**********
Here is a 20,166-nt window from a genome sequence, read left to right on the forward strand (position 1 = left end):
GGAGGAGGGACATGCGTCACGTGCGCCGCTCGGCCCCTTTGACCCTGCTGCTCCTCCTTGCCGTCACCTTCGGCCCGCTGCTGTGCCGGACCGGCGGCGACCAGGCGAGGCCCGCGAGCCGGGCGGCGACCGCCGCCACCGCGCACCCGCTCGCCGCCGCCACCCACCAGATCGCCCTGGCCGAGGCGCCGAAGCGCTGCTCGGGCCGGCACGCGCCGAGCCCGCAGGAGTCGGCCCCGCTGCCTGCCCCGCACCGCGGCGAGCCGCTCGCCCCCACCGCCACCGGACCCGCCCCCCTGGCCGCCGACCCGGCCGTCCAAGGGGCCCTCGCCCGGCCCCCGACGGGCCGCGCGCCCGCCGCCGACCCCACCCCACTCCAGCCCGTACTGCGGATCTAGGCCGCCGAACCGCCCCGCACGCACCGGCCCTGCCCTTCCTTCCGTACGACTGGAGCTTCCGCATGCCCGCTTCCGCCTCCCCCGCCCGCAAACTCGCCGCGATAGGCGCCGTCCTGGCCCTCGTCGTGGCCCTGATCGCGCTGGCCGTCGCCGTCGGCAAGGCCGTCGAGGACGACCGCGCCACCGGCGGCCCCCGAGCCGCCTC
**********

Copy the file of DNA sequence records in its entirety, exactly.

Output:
Here is a 20,166-nt window from a genome sequence, read left to right on the forward strand (position 1 = left end):
GGAGGAGGGACATGCGTCACGTGCGCCGCTCGGCCCCTTTGACCCTGCTGCTCCTCCTTGCCGTCACCTTCGGCCCGCTGCTGTGCCGGACCGGCGGCGACCAGGCGAGGCCCGCGAGCCGGGCGGCGACCGCCGCCACCGCGCACCCGCTCGCCGCCGCCACCCACCAGATCGCCCTGGCCGAGGCGCCGAAGCGCTGCTCGGGCCGGCACGCGCCGAGCCCGCAGGAGTCGGCCCCGCTGCCTGCCCCGCACCGCGGCGAGCCGCTCGCCCCCACCGCCACCGGACCCGCCCCCCTGGCCGCCGACCCGGCCGTCCAAGGGGCCCTCGCCCGGCCCCCGACGGGCCGCGCGCCCGCCGCCGACCCCACCCCACTCCAGCCCGTACTGCGGATCTAGGCCGCCGAACCGCCCCGCACGCACCGGCCCTGCCCTTCCTTCCGTACGACTGGAGCTTCCGCATGCCCGCTTCCGCCTCCCCCGCCCGCAAACTCGCCGCGATAGGCGCCGTCCTGGCCCTCGTCGTGGCCCTGATCGCGCTGGCCGTCGCCGTCGGCAAGGCCGTCGAGGACGACCGCGCCACCGGCGGCCCCCGAGCCGCCTC